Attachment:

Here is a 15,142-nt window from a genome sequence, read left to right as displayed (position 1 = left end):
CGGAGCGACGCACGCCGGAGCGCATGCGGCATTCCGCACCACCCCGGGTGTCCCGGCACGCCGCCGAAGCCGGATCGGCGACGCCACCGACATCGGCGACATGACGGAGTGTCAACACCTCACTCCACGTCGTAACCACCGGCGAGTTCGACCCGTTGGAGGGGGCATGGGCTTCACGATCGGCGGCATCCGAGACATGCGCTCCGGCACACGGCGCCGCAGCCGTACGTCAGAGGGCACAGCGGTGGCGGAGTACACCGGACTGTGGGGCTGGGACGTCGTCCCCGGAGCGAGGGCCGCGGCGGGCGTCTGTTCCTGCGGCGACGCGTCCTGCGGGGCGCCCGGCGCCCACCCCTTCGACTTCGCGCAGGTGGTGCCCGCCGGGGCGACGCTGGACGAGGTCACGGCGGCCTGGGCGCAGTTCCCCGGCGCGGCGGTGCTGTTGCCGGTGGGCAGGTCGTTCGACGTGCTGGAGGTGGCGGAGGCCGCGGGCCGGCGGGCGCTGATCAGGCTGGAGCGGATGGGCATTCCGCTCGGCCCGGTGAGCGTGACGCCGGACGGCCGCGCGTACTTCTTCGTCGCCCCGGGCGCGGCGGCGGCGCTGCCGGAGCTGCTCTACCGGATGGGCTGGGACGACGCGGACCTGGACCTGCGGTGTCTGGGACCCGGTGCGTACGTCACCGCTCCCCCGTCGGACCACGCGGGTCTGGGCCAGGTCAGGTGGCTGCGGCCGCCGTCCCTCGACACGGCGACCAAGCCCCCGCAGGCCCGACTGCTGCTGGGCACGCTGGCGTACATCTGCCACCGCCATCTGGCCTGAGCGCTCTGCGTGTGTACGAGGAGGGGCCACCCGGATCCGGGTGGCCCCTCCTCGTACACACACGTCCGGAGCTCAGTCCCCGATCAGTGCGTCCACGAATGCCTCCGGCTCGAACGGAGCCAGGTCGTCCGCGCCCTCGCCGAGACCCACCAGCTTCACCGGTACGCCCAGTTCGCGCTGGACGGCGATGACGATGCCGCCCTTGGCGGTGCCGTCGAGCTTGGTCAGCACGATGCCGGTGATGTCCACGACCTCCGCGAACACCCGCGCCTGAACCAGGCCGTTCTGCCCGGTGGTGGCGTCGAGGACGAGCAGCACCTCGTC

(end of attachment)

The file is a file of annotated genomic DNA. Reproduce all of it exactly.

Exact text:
Here is a 15,142-nt window from a genome sequence, read left to right as displayed (position 1 = left end):
CGGAGCGACGCACGCCGGAGCGCATGCGGCATTCCGCACCACCCCGGGTGTCCCGGCACGCCGCCGAAGCCGGATCGGCGACGCCACCGACATCGGCGACATGACGGAGTGTCAACACCTCACTCCACGTCGTAACCACCGGCGAGTTCGACCCGTTGGAGGGGGCATGGGCTTCACGATCGGCGGCATCCGAGACATGCGCTCCGGCACACGGCGCCGCAGCCGTACGTCAGAGGGCACAGCGGTGGCGGAGTACACCGGACTGTGGGGCTGGGACGTCGTCCCCGGAGCGAGGGCCGCGGCGGGCGTCTGTTCCTGCGGCGACGCGTCCTGCGGGGCGCCCGGCGCCCACCCCTTCGACTTCGCGCAGGTGGTGCCCGCCGGGGCGACGCTGGACGAGGTCACGGCGGCCTGGGCGCAGTTCCCCGGCGCGGCGGTGCTGTTGCCGGTGGGCAGGTCGTTCGACGTGCTGGAGGTGGCGGAGGCCGCGGGCCGGCGGGCGCTGATCAGGCTGGAGCGGATGGGCATTCCGCTCGGCCCGGTGAGCGTGACGCCGGACGGCCGCGCGTACTTCTTCGTCGCCCCGGGCGCGGCGGCGGCGCTGCCGGAGCTGCTCTACCGGATGGGCTGGGACGACGCGGACCTGGACCTGCGGTGTCTGGGACCCGGTGCGTACGTCACCGCTCCCCCGTCGGACCACGCGGGTCTGGGCCAGGTCAGGTGGCTGCGGCCGCCGTCCCTCGACACGGCGACCAAGCCCCCGCAGGCCCGACTGCTGCTGGGCACGCTGGCGTACATCTGCCACCGCCATCTGGCCTGAGCGCTCTGCGTGTGTACGAGGAGGGGCCACCCGGATCCGGGTGGCCCCTCCTCGTACACACACGTCCGGAGCTCAGTCCCCGATCAGTGCGTCCACGAATGCCTCCGGCTCGAACGGAGCCAGGTCGTCCGCGCCCTCGCCGAGACCCACCAGCTTCACCGGTACGCCCAGTTCGCGCTGGACGGCGATGACGATGCCGCCCTTGGCGGTGCCGTCGAGCTTGGTCAGCACGATGCCGGTGATGTCCACGACCTCCGCGAACACCCGCGCCTGAACCAGGCCGTTCTGCCCGGTGGTGGCGTCGAGGACGAGCAGCACCTCGTC